|Issue No 49||07 April 2000|
Water Workers Ready to Walk
By Noel Hester
Industrial action is looming at Sydney Water and its subsidiary, Australian Water Technologies as management dodges a long-due pay rise.
Sydney Water employees haven't had a pay increase for over 12 months. the Sydney Water agreement expired in October 1998, and AWT's in February 1999.
Sydney Water has offered a seven per cent pay rise in a two year agreement. With the year since the expiry of the last agreement effectively it is a measly seven per cent increase over three years. This is half what other workers in the public sector have received.
Research shows that pay increases in the public sector are averaging 3.5-four per cent per year.
ASU Assistant Secretary John Tierney said about 100 Australian Services Union delegates met on the 28 March 2000 to discuss the enterprise agreement.
'The overwhelming feeling at the meeting was the Sydney Water and Australian Water Technologies offer was far short of what was needed and what every employee deserved,' he said.
'Delegates have set a 12 per cent wage increase in a two year agreement as the bottom line.'
Sydney Water and AWT stop work meeting:
WHEN: 12th April 2000
WHERE: Sydney Town Hall Centennial Hall & Vestibule
TIME: 9:00 AM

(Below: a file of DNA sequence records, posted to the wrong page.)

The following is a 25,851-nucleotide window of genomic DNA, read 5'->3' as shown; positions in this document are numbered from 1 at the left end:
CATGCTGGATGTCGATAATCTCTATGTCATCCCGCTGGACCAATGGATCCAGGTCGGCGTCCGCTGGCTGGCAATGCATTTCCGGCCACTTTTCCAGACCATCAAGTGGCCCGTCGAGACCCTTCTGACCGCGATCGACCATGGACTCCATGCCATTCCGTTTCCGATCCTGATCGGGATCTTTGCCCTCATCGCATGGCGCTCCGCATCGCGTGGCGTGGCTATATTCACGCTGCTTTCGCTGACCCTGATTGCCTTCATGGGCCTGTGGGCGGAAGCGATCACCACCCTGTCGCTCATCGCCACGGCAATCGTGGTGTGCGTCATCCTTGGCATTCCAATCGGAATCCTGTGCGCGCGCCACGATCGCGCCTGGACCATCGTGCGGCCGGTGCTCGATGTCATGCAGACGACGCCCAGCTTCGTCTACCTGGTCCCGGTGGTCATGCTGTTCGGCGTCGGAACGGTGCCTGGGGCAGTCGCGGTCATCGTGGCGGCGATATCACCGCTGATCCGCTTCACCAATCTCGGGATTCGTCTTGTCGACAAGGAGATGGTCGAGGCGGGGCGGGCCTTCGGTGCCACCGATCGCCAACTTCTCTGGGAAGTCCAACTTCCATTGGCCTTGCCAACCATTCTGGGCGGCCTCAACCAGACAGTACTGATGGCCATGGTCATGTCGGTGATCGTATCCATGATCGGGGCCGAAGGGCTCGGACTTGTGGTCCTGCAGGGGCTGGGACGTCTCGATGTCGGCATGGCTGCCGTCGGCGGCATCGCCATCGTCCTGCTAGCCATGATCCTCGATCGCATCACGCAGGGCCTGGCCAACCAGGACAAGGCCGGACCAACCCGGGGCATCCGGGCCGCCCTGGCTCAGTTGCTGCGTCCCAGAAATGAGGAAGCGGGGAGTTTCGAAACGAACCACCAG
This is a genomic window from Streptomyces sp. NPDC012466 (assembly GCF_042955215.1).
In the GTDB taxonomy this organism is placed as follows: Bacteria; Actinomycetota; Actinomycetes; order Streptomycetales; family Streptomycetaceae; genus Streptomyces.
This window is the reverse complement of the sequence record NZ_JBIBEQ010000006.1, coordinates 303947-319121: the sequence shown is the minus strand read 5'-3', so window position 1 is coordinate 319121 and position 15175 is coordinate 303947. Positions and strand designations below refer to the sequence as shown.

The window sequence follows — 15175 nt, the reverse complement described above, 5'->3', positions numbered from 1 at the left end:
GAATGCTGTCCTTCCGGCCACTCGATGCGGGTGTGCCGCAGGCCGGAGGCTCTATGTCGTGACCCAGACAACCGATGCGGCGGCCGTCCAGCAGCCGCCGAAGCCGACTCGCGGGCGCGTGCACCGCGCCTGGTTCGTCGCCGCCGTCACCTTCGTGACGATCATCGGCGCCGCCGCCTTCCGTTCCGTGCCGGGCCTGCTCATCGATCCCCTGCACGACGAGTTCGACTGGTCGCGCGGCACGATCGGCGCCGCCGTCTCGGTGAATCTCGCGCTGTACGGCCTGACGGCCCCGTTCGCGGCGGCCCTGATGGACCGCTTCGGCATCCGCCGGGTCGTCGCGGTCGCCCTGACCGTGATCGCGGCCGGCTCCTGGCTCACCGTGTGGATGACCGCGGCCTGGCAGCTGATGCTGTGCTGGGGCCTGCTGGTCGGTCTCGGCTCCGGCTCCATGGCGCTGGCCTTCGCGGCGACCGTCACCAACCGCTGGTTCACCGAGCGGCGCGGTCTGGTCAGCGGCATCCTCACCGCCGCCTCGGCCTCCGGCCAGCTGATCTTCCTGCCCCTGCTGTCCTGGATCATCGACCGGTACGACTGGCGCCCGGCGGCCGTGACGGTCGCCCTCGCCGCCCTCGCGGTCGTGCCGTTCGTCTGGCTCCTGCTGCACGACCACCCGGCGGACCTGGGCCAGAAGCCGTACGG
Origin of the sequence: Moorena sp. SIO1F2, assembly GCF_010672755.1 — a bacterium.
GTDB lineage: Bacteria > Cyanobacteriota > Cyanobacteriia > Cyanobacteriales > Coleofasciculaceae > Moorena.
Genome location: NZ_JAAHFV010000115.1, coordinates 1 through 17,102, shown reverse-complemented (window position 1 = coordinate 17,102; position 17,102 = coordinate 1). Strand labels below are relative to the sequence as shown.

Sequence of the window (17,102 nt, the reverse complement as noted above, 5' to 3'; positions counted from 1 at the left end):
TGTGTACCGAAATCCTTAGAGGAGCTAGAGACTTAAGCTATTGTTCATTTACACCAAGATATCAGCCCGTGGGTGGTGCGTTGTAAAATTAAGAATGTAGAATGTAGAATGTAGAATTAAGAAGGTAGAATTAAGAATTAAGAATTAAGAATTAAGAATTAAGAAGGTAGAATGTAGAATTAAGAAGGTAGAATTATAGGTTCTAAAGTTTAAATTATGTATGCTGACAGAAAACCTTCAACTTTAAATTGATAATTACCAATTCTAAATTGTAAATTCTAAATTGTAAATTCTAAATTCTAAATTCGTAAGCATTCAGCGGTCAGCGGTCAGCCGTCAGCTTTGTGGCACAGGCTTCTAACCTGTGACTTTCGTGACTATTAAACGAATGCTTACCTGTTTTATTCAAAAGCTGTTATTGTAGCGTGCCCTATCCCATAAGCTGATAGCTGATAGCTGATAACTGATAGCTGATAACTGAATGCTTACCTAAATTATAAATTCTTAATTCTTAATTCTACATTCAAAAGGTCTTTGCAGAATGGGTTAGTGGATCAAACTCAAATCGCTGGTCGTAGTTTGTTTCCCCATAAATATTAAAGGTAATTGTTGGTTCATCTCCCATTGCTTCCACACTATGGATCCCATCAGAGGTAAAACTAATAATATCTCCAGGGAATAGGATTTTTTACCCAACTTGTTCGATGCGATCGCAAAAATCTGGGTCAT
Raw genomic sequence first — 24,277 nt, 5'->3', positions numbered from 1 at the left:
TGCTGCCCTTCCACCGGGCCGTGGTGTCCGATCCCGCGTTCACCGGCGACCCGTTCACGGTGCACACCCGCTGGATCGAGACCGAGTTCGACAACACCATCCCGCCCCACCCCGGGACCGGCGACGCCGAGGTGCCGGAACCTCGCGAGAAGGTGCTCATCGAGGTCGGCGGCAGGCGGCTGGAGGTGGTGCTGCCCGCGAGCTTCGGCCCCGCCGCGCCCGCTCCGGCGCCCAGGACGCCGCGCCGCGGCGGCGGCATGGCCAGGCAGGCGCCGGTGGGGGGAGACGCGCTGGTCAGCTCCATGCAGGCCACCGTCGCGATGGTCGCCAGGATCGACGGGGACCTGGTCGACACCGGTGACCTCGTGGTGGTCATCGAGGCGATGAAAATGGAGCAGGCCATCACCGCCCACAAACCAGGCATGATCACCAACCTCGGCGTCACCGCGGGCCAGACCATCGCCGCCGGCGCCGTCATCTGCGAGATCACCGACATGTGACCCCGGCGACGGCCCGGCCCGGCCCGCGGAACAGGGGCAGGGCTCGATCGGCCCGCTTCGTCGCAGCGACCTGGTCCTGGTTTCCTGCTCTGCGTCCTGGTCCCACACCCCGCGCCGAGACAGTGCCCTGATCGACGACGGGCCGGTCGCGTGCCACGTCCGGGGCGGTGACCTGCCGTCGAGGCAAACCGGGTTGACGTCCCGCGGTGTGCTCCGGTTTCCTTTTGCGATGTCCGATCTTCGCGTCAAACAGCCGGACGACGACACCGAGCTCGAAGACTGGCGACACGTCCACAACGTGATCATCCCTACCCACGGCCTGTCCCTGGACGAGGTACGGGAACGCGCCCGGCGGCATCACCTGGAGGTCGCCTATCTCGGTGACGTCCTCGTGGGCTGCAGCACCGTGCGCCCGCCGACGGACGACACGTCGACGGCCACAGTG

Interview: Rebuilding from the Rubble
Ramona Mitussis, APHEDA's co-ordinator in East Timor reports on how Australian workers are contributing to rebuilding a nation.
East Timor: UN Poseurs Delay Reconstruction
Returning to the Dili compound where he spent five days under siege, HT Lee finds an aid bureacracy out of control.
Unions: The Last Bank in Minto
"It's a busy branch", Carol Davison insists, watching the crowd gather around the Commonwealth Bank branch at Minto Mall. By the time you read this, the branch will be another empty shopfront, stripped of its fittings, with junk mail starting to accumulate under the front door.
International: Workers of the World Unite
ILO Director-General Juan Somavia's keynote address to the ICFTU Congress in Durban, South Africa this week.
Olympics: Strange Tenants
Rentwatchers lifts the lid on the legacy the 2000 Games will leave on Sydney's tenants.
Politics: The Loneliness Crisis
Lindsay Tanner looks at the politics of the soul that form the backdrop of many of our social ills.
History: Songs of Solidarity
Visiting US labour acadmeic John Lund has found a new way to digest history - he commits workers' struggles to song.
Satire: Seven Launches 'Popstars' Spin-off
On the heels of Popstars comes a new show taking five minor celebrities and turning them into normal people
Review: Keating's Engagement
Whether it's analysis or self-justification, Paul Keating's new book is an engaging read.
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Last Modified: 15 Nov 2005